Since Sen. Al Franken (D-MN) arrived in the United States Senate, he’s become the chairman of the Senate Judiciary Subcommittee on Privacy, Technology and the Law. He’s made it his mission to raise questions about tech issues that he feels are improper, unjust, or just downright questionable.
The debut of the new iPhones 5S, replete with a fingerprint reader, has now also gotten Franken’s attention. On Thursday, the Minnesota senator published a letter to Apple CEO Tim Cook, raising questions about the logic in making fingerprint readers more mainstream.
He also has specific questions for Cupertino:
(1) Is it possible to convert locally stored fingerprint data into a digital or visual format that can be used by third parties?
(2) Is it possible to extract and obtain fingerprint data from an iPhone? If so, can this be done remotely, or with physical access to the device?…
(10) Under American intelligence law, the Federal Bureau of Investigation can seek an order requiring the production of “any tangible thing (including books, records, papers, documents, and other items)” if they are deemed relevant to certain foreign intelligence investigations. See 50 U.S.C. § 1861. Does Apple consider fingerprint data to be “tangible things” as defined in the USA Patriot Act?
The problem, senator, is that the NSA has been caught lying about this kind of stuff. Why do you think the FBI is any better?
Let’s set up a timeline here. We’re at the first step:
1) Franken: Can the FBI get the fingerprints?
2a) FBI: No.
2b) Apple: No, and how dare you ask me that!
3) Snowden: Yes
4a) FBI: Okay, yes.
4b) Apple: Yes, but they forced us. Not giving it is treason.
Steve Ballmer, 2007:
Right now we’re selling millions and millions and millions of phones a year. Apple is selling zero phones a year.
Steve Ballmer, a few months later:
It’s sort of a funny question. Would I trade 96% of the market for 4% of the market? (Laughter.) I want to have products that appeal to everybody.
Now we’ll get a chance to go through this again in phones and music players. There’s no chance that the iPhone is going to get any significant market share. No chance.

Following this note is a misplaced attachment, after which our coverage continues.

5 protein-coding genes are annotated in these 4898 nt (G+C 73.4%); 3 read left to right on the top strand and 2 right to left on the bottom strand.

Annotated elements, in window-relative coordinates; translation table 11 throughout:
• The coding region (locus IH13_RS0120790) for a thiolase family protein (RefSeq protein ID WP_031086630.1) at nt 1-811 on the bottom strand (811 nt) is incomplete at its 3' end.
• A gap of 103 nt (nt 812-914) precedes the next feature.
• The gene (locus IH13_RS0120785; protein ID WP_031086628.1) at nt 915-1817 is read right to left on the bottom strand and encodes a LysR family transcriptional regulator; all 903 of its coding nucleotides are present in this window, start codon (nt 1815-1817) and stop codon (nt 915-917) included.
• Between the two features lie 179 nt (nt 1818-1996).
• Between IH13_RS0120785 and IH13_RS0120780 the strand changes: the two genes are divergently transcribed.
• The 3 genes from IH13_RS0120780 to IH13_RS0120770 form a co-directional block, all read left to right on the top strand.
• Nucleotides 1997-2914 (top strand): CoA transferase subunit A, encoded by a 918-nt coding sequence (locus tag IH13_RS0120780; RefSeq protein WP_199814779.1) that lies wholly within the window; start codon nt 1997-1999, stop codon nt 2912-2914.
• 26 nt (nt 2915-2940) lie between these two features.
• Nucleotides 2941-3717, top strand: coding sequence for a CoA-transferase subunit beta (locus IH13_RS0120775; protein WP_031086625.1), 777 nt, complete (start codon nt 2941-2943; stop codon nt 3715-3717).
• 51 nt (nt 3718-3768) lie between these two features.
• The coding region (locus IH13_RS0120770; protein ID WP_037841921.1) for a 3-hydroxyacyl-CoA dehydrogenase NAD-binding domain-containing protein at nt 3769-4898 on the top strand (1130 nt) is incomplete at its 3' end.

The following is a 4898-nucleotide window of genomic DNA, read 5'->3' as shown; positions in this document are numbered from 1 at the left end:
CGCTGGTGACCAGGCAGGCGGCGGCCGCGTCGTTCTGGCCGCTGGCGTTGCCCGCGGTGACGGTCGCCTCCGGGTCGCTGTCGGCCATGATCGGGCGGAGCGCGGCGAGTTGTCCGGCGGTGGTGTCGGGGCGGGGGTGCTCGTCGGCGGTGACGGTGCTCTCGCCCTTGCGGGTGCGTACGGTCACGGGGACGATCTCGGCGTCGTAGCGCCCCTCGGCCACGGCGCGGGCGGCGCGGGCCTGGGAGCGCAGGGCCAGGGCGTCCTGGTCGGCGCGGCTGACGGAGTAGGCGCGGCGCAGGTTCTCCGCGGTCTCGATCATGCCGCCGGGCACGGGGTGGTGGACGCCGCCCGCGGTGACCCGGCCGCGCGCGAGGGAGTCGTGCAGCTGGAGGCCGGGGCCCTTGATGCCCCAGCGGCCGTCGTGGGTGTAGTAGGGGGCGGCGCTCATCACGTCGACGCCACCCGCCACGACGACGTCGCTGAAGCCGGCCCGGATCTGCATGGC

Steve Ballmer, yesterday:
Mobile devices. We have almost no share.
And talking about 6 years of mobile phone history, ouch.
As you can see in the video above, Apple’s new fingerprint sensor in the iPhone 5s isn’t restricted to human users. After commandeering a cat, I tested a colleague’s hypothesis that you could register the identifying skin segments of your favorite furry friends for Touch ID, too.
In the case of Microsoft, according to the engineers, the requests came in the course of multiple meetings with the FBI. These kinds of meetings were standard at Microsoft, according to both Biddle and another former Microsoft engineer who worked on the BitLocker team, who wanted to remain anonymous due to the sensitivity of the matter.
“I had more meetings with more agencies that I can remember or count,” said Biddle.
Biddle said these meetings were so frequent, and with so many different agencies, he doesn’t specifically remember if it was the FBI that asked for a backdoor. But the anonymous Microsoft engineer we spoke with confirmed that it was, in fact, the FBI.
During a meeting, an agent complained about BitLocker and expressed his frustration.
“Fuck, you guys are giving us the shaft,” the agent said, according to Biddle and the Microsoft engineer, who were both present at the meeting. (Though Biddle insisted he didn’t remember which agency he spoke with, he said he remembered this particular exchange.)
Biddle wasn’t intimidated. “No, we’re not giving you the shaft, we’re merely commoditizing the shaft,” he responded.
Mike McCue, co-founder of Flipboard, got his 14-year-old a MacBook Air for his birthday. His son promptly set it up, and the Apple ID process gave him this. What a nice, low-calorie touch.
At a highly anticipated press event at its Silicon Valley headquarters Tuesday afternoon, tech giant Apple officially unveiled to the public a panicked and completely idea-free man.
The white, ultrathin man, who exhibited such features as artificial excitement, a fully quavering voice, and what appeared to be a near total lack of inspiration, was put on full display for thousands of shareholders, industry insiders, reporters, and fans today in what Apple hopes will be a game-changer for the multinational corporation.
“This is the future of Apple,” announced the lightweight, 75-inch desperate man while being presented on stage. “We are indeed staking our company’s reputation on what you see here on this stage. And as always with Apple, you are getting a glimpse of the entire tech industry’s future today.”